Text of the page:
The threat to England, is (of course) urgent: the Jesuits are all here, and hard at work: “In all their Houses in those transmarine parts, there are none left but boyes and old Men; hither they are all come.”

That, despite all this, Anthony Wood reported that Carpenter died apparently reconciled to Rome seems all of a piece: “an impudent, fantastical man that changed his mind with his cloaths” and a “theological mountebank”.


Sandra Gulland. said...

I love your blog.

Where would I be able to find works by Richard Carpenter? Titles? I can find no reference on the Net.

Thanking you in advance ...

Sandra Gulland


david said...

On Carpenter, see Alison Shell, 'Multiple Religious Conversion and the Menippean Self: the case of Richard Carpenter', in Arthur F. Marotti (ed.), Catholicism and Anti-Catholicism in Seventeenth-Century Texts (Macmillan, 1999). She argues that the vomiting figure on the frontispiece is indeed meant to be Carpenter himself.

DrRoy said...

I am neglecting my blog, or not able to get to it as often as I would wish. Thanks for both comments. I did notice that there was a piece written on Carpenter, but had no access to it. I wonder if Alison Shell managed to find confirmation in that text? Sterner stuff than I am made of if she did! The opening of the work indicates that more will be said about the frontispiece, but after about 200 pages of raving against anabaptists, I was broken.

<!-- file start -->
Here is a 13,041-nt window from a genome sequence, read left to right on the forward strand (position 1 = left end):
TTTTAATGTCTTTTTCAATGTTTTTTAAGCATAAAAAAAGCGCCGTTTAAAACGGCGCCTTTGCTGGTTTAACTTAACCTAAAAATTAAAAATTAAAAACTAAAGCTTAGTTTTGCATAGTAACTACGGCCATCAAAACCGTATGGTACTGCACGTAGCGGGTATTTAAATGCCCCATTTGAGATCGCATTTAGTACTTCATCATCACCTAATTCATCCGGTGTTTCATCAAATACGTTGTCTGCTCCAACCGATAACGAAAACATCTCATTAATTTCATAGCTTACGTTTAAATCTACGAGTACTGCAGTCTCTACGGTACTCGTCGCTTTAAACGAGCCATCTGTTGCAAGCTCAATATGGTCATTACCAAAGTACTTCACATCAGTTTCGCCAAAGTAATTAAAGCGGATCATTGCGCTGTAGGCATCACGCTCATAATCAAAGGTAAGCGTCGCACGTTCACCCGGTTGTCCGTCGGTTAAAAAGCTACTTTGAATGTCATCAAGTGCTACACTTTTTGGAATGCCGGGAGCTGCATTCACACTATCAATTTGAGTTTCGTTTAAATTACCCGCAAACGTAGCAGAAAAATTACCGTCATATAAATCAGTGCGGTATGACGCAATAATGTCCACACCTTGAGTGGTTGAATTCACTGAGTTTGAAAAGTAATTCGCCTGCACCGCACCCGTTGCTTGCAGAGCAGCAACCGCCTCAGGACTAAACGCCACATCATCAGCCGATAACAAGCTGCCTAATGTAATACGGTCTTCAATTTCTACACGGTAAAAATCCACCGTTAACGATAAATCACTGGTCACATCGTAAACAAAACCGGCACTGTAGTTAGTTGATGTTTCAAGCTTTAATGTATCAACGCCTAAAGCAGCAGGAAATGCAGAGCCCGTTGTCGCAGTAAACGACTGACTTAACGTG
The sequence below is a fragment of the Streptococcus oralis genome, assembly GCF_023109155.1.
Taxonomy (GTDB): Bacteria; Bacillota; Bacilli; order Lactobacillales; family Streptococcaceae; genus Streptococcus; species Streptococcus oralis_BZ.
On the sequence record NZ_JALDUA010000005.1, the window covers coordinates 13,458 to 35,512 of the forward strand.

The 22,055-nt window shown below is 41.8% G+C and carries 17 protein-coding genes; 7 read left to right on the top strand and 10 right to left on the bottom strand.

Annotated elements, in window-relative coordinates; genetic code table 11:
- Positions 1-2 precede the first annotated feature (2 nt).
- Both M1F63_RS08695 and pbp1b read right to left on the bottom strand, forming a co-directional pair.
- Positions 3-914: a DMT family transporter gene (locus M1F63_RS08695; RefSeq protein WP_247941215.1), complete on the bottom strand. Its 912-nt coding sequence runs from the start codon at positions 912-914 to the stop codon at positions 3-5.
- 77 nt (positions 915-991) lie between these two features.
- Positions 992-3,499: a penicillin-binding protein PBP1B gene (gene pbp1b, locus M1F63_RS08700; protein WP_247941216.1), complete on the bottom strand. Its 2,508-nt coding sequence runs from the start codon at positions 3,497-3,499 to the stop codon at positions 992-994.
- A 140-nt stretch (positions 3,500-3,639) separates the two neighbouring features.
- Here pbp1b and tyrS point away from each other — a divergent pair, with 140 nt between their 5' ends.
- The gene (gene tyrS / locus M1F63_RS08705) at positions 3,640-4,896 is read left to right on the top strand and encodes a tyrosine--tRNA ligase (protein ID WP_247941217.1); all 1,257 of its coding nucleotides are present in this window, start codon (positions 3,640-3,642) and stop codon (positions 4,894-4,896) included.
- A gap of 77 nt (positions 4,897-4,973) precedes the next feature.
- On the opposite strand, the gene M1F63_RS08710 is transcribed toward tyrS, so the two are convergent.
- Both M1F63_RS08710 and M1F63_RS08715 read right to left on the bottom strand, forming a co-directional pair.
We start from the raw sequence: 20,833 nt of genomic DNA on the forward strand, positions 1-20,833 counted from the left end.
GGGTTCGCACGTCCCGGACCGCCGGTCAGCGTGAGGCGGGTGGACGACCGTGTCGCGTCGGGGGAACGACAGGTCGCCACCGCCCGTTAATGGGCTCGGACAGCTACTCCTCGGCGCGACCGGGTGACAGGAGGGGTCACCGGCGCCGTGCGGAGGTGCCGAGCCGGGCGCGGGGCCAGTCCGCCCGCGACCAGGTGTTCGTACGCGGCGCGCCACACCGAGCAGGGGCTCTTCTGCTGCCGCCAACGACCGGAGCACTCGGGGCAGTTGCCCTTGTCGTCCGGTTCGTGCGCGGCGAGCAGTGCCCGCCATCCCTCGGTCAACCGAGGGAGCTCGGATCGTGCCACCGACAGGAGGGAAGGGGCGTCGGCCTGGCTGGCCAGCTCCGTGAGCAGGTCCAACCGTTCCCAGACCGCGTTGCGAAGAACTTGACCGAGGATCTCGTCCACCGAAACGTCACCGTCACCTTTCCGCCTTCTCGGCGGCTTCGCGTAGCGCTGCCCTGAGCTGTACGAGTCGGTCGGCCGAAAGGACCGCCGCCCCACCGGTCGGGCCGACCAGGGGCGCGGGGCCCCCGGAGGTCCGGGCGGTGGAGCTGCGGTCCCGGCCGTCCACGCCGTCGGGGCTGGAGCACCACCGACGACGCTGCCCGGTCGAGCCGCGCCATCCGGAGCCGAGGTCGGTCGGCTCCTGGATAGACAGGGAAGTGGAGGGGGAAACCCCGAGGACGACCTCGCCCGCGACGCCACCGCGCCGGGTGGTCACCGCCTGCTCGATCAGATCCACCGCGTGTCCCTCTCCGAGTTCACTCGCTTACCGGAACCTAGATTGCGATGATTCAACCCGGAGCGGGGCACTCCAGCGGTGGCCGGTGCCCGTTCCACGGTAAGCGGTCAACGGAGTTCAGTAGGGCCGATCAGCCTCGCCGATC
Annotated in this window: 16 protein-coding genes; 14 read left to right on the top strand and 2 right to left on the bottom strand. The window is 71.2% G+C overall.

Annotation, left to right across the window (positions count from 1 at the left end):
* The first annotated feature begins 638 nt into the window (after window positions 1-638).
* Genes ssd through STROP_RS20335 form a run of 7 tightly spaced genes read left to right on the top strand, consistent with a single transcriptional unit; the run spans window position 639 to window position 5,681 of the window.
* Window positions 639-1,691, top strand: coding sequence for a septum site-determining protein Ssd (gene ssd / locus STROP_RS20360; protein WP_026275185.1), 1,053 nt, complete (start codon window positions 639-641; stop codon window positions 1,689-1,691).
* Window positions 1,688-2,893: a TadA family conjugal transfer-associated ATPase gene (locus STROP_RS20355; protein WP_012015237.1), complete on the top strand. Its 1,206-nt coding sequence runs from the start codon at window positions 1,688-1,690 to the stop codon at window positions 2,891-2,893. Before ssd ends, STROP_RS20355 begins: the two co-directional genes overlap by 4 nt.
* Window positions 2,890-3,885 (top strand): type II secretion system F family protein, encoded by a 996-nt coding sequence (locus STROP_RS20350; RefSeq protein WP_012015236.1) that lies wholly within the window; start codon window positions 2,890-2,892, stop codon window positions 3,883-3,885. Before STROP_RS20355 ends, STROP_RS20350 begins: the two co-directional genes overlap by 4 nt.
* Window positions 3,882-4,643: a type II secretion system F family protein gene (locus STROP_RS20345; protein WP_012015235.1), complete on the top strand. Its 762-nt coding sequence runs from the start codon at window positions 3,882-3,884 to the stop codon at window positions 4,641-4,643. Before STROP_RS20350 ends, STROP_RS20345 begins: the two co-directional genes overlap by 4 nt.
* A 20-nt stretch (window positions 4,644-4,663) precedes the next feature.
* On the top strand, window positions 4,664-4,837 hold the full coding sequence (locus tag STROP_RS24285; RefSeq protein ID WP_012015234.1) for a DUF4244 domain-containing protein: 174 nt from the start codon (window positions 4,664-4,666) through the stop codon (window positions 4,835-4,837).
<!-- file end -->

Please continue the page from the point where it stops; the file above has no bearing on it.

Sandra, I'm afraid Carpenter is only known to me via EEBO, 'Early English Books Online', which is a subscription database. They have, as part of the 'full text initiative', done a transcript of the mad play. I suppose I could cut and paste and e-mail you a file. Would that be of interest?

bdh said...

Roy, I have to ask -- why aren't you doing a critical edition of Carpenter's play instead of (or in addition to) Grim? This sounds FANTASTIC.